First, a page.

Now this, as you may imagine, annoyed Captain Tomsk. He commanded a frontier fort on the boundary between Ruritania and Essenland, and his chief amusement in a dull life was to play cards with the Essenland captain, who commanded the fort on the other side of the river. When Maria's letter came, he felt that the only thing to do was to drown himself; on second thoughts he decided to drown his sorrows first. He did this so successfully that at the end of the evening he was convinced that it was not Maria who had jilted him, but the Essenland captain who had jilted Maria; whereupon he rowed across the river and poured his revolver into the Essenland flag which was flying over the fort. Maria thus revenged, he went home to bed, and woke next morning with a bad headache.

("Now we're off," said the gods in Olympus.)

In Diedeldorf, the capital of Essenland, the leader-writers proceeded to remove their coats.

"The blood of every true Essenlander," said the leader-writer of the "Diedeldorf Patriot", after sending out for another pot of beer, "will boil when it hears of this fresh insult to our beloved flag, an insult which can only be wiped out with blood." Then seeing that he had two "bloods" in one sentence, he crossed the second One out, substituted "the sword," and lit a fresh cigarette. "For years Essenland has writhed under the provocations of Ruritania, but has preserved a dignified silence; this last insult is more than flesh and blood can stand." Another "blood" had got in, but it was a new sentence and he thought it might be allowed to remain. "We shall not be accused of exaggeration if we say that Essenland would lose, and rightly lose, her prestige in the eyes of Europe if she let this affront pass unnoticed. In a day she would sink from a first-rate to a fifth-rate power." But he didn't say how.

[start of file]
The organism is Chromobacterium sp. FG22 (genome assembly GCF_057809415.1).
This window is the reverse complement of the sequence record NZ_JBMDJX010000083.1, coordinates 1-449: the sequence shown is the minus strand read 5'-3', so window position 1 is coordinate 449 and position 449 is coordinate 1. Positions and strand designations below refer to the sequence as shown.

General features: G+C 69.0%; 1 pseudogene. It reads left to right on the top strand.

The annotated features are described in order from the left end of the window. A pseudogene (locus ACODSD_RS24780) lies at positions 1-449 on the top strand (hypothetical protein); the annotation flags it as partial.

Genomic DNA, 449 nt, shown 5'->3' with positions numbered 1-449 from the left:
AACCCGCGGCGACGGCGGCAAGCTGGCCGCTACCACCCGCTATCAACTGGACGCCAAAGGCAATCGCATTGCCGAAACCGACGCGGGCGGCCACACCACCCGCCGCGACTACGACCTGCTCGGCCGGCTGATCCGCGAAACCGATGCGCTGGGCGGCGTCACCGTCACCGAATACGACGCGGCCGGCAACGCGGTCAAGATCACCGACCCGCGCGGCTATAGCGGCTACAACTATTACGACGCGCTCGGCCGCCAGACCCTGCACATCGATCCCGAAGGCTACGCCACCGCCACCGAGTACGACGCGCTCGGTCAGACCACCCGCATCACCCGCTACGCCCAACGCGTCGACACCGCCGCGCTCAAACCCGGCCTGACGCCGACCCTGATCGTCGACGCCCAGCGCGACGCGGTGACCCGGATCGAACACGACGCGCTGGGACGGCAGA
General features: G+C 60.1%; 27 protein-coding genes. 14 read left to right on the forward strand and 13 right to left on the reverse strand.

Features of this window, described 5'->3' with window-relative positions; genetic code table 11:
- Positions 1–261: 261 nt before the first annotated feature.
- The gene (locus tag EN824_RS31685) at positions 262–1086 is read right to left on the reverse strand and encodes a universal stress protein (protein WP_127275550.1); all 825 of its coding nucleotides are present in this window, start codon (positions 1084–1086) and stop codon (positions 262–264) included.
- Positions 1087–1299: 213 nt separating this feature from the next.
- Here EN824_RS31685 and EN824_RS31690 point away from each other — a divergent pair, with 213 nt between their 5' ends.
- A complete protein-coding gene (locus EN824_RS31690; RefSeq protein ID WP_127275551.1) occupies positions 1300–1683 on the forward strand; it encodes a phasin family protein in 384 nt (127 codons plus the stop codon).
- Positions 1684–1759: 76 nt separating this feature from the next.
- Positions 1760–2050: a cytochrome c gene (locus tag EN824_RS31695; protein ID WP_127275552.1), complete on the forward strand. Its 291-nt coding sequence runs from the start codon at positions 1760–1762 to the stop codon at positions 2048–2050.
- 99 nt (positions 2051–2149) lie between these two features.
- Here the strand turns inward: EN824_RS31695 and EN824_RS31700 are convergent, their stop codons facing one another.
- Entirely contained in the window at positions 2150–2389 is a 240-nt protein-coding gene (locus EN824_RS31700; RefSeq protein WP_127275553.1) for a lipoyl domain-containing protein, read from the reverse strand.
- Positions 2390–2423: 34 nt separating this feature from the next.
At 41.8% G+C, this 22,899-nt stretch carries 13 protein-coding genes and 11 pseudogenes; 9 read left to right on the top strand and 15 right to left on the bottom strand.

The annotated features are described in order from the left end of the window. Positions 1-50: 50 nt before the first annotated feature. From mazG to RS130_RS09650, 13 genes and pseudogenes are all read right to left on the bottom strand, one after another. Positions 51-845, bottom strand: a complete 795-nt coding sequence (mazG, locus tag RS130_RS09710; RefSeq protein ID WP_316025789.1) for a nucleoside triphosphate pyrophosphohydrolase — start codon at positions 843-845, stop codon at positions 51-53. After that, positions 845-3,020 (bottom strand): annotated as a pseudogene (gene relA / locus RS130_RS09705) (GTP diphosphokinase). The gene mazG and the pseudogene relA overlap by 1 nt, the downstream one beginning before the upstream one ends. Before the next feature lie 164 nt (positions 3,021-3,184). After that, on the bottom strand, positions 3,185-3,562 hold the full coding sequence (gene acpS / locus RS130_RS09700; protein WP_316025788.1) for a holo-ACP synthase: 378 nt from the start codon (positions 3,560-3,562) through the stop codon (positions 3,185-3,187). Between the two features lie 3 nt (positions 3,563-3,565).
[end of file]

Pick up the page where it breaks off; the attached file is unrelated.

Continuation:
The Chancellor of Essenland, in a speech gravely applauded by both sides of the House, announced the steps he had taken. An ultimatum had been sent to Ruritania demanding an apology, an indemnity of a hundred thousand marks, and the public degradation of Captain Tomsk, whose epaulettes were to be torn off by the Commander-in-Chief of the Essenland Army in the presence of a full corps of cinematograph artists. Failing this, war would be declared.

Ruritania offered the apology, the indemnity, and the public degradation of Captain Tomsk, but urged that this last ceremony would be better performed by the Commander-in-Chief of the Ruritanian Army; otherwise Ruritania might as well cease to be a sovereign state, for she would lose her prestige in the eyes of Europe, and sink to the level of a fifth-rate power.

There was only one possible reply to this, and Essenland made it. She invaded Ruritania.